Indonesian Heritage Series Lecture (Jakarta)
Laksmi delivers a lecture on “Eating and Difference: Little Slices on Indonesia” at the Residence of HE Ambassador of Myanmar to the United Nations
“Eating and Difference: Little Slices of Indonesia”
The Residence of HE the Ambassador of Myanmar for the United Nations
Cooking, in some cultures, has become a metaphor for the transformations of life. But nothing is a stronger metaphor for culture than food itself. Food is the gateway to culture. It is often the main motive for us to explore a city or a country.
Food is also a regular feature in the works of the bilingual novelist, poet, journalist and essayist Laksmi Pamuntjak. Starting from The Jakarta Good Food Guide—the country’s first independent and comprehensive restaurant guide series—followed by the novel Aruna dan Lidahnya (published in the US as The Birdwoman’s Palate), she believes that food deserves words—and those suffused with care, skill and knowledge. “Writing about food,” she says, “is often one of the best ways of writing about things other than food. It conceals and codifies all manner of human needs - love, desire, disappointments, resentments - as well as of history, religion, politics, people and places.” With its privilege of texture and contingency, nostalgia and change, trial and error, food grows as it absorbs—and it grows ever outward. Food always tells a bigger story; food is never just about food.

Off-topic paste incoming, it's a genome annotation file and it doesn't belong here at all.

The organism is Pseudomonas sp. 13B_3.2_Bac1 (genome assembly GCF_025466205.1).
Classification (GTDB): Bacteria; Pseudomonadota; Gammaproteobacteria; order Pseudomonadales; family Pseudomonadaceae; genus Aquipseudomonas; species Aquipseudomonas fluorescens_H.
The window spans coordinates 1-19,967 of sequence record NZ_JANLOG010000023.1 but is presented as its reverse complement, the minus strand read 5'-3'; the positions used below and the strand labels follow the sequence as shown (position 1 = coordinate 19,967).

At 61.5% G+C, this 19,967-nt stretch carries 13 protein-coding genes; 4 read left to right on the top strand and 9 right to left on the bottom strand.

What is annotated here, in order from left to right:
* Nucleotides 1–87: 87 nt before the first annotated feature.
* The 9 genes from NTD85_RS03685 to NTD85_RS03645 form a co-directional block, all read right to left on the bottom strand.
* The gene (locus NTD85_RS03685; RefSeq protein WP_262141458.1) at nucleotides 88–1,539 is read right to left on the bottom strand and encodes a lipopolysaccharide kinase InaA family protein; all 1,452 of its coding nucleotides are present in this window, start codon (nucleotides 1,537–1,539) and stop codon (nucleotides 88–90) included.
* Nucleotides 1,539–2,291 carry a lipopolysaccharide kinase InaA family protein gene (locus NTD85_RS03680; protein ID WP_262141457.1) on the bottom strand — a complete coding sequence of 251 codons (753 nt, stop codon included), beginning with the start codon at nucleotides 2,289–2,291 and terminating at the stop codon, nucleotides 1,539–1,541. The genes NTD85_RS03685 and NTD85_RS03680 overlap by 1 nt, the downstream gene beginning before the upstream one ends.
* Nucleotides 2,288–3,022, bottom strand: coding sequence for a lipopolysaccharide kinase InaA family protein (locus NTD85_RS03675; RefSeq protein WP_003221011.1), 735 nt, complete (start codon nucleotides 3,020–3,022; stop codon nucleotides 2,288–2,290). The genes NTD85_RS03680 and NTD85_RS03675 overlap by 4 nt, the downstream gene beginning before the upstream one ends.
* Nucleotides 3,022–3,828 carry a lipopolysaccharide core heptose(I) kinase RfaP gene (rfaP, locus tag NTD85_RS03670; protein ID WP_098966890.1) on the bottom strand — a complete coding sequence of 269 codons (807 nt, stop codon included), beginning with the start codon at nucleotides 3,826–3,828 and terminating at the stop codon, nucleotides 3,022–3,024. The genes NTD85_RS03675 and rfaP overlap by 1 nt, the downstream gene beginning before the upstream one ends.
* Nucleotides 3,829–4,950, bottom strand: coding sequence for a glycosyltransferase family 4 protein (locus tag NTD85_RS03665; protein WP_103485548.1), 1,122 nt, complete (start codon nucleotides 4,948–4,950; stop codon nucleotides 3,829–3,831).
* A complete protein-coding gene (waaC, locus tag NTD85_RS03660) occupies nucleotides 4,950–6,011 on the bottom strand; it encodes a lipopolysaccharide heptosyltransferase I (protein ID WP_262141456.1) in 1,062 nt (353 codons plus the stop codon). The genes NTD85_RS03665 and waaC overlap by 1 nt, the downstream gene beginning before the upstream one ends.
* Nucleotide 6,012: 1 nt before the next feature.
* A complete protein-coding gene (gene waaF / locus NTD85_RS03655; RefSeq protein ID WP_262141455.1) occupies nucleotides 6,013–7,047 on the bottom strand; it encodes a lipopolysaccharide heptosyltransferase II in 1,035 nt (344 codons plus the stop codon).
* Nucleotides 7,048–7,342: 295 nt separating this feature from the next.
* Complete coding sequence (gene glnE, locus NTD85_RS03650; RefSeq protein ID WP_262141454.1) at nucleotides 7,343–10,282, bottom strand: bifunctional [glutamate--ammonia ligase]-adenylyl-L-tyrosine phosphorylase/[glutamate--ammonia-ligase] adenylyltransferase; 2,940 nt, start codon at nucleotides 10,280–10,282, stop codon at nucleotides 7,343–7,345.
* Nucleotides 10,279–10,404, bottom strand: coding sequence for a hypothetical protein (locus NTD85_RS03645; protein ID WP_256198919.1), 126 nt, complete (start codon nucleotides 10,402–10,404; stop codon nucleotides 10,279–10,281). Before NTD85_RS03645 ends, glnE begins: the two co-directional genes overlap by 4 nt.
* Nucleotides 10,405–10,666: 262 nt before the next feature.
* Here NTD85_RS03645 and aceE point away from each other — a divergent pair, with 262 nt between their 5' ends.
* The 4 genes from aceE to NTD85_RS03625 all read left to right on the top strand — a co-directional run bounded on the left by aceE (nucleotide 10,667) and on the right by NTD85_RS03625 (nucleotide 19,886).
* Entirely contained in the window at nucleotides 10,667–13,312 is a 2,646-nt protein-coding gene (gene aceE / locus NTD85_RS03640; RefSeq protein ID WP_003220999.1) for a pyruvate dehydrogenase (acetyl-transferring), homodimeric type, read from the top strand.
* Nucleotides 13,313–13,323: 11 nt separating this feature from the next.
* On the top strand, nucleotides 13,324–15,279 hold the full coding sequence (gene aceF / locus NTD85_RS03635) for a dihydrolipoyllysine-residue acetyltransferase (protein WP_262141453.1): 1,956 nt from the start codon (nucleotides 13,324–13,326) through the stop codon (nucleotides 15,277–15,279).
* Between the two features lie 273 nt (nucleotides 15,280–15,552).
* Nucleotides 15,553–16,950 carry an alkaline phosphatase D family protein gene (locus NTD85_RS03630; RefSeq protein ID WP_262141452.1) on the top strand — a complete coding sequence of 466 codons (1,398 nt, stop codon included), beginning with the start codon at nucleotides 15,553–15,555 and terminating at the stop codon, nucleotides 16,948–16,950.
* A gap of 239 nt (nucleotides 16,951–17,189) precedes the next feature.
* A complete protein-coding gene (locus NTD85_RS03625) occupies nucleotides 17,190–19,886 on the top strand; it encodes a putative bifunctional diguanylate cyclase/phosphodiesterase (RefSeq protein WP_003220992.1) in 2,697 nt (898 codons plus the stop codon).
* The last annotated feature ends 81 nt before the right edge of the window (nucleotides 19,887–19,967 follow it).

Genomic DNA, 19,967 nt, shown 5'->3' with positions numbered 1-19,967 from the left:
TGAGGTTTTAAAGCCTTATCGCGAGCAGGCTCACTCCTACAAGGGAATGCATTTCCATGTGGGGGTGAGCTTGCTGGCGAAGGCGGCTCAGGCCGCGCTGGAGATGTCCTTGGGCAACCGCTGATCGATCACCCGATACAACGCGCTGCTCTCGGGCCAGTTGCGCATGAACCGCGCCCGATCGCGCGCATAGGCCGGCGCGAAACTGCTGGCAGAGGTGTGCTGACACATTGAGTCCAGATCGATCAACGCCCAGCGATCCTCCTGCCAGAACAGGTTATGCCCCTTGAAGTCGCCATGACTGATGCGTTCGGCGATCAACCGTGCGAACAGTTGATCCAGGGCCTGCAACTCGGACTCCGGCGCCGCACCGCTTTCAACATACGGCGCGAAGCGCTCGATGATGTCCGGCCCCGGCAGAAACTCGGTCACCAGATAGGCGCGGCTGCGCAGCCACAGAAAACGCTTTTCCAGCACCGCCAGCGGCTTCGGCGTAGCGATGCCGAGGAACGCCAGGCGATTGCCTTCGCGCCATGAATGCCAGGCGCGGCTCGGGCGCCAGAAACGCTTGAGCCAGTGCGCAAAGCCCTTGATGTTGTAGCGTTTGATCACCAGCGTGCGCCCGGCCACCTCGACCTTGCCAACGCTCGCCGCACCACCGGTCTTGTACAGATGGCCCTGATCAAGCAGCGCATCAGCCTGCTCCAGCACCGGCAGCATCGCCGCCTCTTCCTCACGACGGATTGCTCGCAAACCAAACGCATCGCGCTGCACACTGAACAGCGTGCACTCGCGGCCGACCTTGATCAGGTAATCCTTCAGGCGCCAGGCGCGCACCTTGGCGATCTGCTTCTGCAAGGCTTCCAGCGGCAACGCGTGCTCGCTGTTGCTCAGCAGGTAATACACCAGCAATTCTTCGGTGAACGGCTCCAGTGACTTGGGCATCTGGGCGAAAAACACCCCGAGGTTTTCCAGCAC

Even though she has written vastly across forms, genres and topics, there is a common thread in Laksmi’s oeuvre: the idea of culture as hybrid, a self-perpetuating frontier—always embodying and resulting in difference. In the next presentation of Rumahku, Laksmi will share with us the experience of writing The Jakarta Good Food Guide and Aruna dan Lidahnya—whose movie adaptation hit cinemas nationwide in September—and show the ways in which the two works complement each other and affect her writing in general.
She will share with us her travel stories in the archipelago and how they reaffirm her understanding of culture as something porous, fluid yet resilient. She will further examine the idea of Indonesia as an artificial nation, a 20th history modern political invention nonetheless held together by a near-mythical ethos of harmony: the national motto “Unity in Diversity.” A country that comprises and cobbles together some 17,000 islands and some 700 living languages into a “oneness.” A country constantly in flux and never the one thing—where when other art forms or cultural expressions fail, food often succeeds in providing a framework, a vocabulary, with which to think of “unity in diversity.” And of food as the great unifier. One only needs to rethink the meaning of “soto”—generically known as “Indonesian chicken soup”—but whose sheer variety, across provinces, regencies and cities, shows it is anything but.